Women’s Struggles – Saturday 24th November

Main reading for this seminar is:

Alldridge (2015) Defense of Commons as Feminist Struggle, Why women will save the planet, Zed books, March 2018

We would also like to suggest that people look at one of the following articles, and especially the concepts of ‘politics in feminine’ and ‘the among women’:

Liz Mason-Deese (2018) ‘From #MeToo to #WeStrike: a politics in feminine’, Viewpoint Magazine, 7 March, https://www.viewpointmag.com/2018/03/07/metoo-westrike-politics-feminine/.

Raquel Gutierrez (2018) ‘Because we want ourselves alive, together we are disrupting everything: Notes for thinking about the paths of social transformation today’, Viewpoint Magazine, 7 March, https://www.viewpointmag.com/2018/03/07/want-alive-together-disrupting-everything-notes-thinking-paths-social-transformation-today/.

For those who are interested in widening the perspective, I would recommend:

Alex Knight’s (2009) ‘Who were the witches? Patriarchal terror and the creation of capitalism’, about Silvia Federici’s 2004 book Caliban and the Witchhttps://endofcapitalism.com/2009/11/05/who-were-the-witches-patriarchal-terror-and-the-creation-of-capitalism/.

Vandana Shiva‘s (2015) ‘Hand in hand: women’s empowerment and sustainabilty’, PDF coming in further email.

Crystal Valentine (2015) #Feminism, https://www.youtube.com/watch?v=6FCkoyTUmeQ#action=share.

The Women’s Budget Group (2018) ‘The impact of austerity on women in the UK’, https://www.ohchr.org/Documents/Issues/Development/IEDebt/WomenAusterity/WBG.pdf OR Runnymeade Trust, ‘Impact of austerity on Black and Minority Ethnic women in the UK’, https://www.runnymedetrust.org/uploads/PressReleases/1%20bme_executive_summary-A3-01.pdf.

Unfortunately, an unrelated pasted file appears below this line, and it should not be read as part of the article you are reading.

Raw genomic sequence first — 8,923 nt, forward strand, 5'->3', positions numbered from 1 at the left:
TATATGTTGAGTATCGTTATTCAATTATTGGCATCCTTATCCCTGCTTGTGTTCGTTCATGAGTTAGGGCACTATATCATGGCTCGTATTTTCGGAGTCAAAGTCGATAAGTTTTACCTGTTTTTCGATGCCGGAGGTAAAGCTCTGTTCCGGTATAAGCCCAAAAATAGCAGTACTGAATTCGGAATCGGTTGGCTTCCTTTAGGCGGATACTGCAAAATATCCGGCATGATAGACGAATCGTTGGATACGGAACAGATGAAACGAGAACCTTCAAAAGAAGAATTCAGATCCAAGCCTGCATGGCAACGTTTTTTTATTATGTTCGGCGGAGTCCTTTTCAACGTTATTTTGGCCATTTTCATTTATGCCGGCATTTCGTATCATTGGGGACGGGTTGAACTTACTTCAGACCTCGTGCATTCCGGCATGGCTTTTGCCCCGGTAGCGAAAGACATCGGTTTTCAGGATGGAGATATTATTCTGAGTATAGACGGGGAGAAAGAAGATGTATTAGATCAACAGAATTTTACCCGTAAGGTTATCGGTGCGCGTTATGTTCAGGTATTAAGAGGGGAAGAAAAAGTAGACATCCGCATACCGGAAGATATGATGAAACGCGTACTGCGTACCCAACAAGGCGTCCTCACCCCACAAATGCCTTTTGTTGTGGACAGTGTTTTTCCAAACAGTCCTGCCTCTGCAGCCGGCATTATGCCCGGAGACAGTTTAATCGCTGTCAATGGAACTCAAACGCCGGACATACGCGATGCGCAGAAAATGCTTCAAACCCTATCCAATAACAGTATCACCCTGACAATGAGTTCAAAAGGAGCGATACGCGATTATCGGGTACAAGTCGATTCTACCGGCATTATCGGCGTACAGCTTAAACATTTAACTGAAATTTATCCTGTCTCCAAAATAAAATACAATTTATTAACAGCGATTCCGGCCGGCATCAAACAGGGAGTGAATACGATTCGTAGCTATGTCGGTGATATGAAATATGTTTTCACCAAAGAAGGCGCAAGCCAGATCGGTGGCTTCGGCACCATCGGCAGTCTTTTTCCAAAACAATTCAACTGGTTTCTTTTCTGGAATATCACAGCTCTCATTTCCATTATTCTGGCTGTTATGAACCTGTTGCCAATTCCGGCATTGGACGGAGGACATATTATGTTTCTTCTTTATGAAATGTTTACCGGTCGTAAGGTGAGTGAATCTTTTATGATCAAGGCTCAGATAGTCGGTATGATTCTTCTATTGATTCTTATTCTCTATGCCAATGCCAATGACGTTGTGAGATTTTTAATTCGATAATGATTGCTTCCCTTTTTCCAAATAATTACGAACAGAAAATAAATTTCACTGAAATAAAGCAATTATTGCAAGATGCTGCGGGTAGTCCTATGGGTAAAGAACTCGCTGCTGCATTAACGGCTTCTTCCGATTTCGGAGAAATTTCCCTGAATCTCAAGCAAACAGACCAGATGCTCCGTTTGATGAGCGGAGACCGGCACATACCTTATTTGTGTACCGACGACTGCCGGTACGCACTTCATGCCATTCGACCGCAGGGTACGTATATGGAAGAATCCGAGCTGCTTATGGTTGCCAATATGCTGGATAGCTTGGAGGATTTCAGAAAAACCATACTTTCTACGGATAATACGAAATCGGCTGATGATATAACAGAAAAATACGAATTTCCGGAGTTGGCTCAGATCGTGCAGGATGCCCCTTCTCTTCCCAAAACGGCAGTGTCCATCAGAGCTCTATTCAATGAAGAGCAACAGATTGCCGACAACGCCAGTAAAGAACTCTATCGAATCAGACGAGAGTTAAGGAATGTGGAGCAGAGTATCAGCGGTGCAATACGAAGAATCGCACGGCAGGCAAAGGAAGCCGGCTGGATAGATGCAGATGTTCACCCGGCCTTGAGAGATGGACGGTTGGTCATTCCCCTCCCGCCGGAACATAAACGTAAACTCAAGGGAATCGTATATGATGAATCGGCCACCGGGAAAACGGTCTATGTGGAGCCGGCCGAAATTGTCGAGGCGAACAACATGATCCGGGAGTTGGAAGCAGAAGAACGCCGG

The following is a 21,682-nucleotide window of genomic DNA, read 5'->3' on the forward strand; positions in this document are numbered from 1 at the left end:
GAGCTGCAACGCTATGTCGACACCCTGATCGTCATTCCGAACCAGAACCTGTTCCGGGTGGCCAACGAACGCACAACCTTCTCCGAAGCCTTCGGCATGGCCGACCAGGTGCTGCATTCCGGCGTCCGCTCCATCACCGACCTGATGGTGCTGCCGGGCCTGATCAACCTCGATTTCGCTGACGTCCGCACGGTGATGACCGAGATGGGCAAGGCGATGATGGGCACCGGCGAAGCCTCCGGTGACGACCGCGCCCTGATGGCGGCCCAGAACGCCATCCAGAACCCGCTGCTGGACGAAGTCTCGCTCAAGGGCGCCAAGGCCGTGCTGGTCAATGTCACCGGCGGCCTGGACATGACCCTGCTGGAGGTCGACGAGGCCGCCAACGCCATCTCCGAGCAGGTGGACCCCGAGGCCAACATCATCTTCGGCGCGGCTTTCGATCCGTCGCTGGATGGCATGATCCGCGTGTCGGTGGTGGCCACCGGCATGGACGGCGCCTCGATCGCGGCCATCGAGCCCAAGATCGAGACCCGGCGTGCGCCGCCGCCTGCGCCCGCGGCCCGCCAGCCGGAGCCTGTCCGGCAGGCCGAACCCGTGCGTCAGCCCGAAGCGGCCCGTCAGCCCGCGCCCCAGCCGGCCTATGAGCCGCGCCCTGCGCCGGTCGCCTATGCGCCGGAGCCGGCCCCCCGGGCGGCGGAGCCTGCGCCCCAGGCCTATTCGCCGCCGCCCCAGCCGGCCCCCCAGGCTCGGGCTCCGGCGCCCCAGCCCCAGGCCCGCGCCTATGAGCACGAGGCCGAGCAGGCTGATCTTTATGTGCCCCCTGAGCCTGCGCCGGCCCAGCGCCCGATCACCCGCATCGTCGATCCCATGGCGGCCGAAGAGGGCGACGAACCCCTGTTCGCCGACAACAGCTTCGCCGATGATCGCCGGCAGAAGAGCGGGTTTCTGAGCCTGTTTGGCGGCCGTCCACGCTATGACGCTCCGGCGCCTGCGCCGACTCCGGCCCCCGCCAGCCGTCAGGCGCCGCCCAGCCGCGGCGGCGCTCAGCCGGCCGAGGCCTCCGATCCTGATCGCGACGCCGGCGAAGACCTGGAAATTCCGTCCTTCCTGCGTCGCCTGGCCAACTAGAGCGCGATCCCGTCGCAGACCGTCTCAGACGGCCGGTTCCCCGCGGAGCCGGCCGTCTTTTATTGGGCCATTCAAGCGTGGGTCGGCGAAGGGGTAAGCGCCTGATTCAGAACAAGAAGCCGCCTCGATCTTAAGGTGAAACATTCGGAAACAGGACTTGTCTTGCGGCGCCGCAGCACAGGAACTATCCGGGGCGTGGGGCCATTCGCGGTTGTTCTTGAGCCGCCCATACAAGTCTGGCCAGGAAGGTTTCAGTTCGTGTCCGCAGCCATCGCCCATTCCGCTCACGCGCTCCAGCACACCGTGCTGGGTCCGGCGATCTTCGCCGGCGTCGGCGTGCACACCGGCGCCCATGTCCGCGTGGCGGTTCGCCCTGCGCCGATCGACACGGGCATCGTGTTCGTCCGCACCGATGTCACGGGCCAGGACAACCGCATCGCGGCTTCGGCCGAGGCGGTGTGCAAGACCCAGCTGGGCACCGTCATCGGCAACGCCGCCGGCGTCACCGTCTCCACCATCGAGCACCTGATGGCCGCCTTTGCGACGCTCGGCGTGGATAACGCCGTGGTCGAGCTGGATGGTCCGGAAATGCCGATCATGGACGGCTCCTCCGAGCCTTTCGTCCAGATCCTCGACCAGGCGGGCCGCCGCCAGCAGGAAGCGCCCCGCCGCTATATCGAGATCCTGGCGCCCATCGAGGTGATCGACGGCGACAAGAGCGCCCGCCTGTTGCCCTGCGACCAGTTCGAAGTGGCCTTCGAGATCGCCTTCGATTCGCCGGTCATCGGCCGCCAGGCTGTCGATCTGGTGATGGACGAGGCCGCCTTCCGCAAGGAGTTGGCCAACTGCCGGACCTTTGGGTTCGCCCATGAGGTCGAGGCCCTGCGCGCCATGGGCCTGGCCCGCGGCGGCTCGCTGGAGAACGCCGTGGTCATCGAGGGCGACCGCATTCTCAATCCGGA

Creating curricula for new alternatives: the EarthCare project

Tuesday 3rd March, 7pm, Mint Lane

In this session I will share about ongoing work in a project called the ‘EarthCARE Global Justice Framework’ and invite reflection on the kinds of alternative world-making that it offers.



The EarthCARE Global Justice framework emerged out of an international R&D network of eco-social learning initiatives that seek to integrate ecological, cognitive, affective, relational, and economic (EarthCARE) approaches to local and global justice. This framework is intended to push the boundaries of prevailing approaches to global change and related definitions of ‘global citizenship’, ‘development’, ‘success’, and ‘sustainability’ beyond problematic patters of simplistic analyses and engagements well documented in research (see ‘HEADS UP’ tool). The framework aims to support the design of deep learning processes that can enable CARE-ful learners to think, relate and work together differently to alleviate the effects and transform root causes of unprecedented global challenges.

The EarthCARE framework proposes a vision of deep transformational learning processes that combine practical doing (together), the building of trust (in one another), deepening analyses (of self, systems, and social and ecological complexity), and dismantling walls (between peoples, knowledges, and cultures). In this vision, intellectual engagements, the arts, ethics, cosmovisions, the environment, and embodied practices are all understood as important conduits for learning.

The EarthCARE global justice framework is unique as it combines six complementary approaches to justice that encourage ‘alternative approaches to engagement with alternatives’, moving beyond the search for universal models and problem-solving approaches towards preparing people to work together with and through the complexities, uncertainties, paradoxes, and complicities that characterize efforts to address unprecedented global challenges collaboratively today.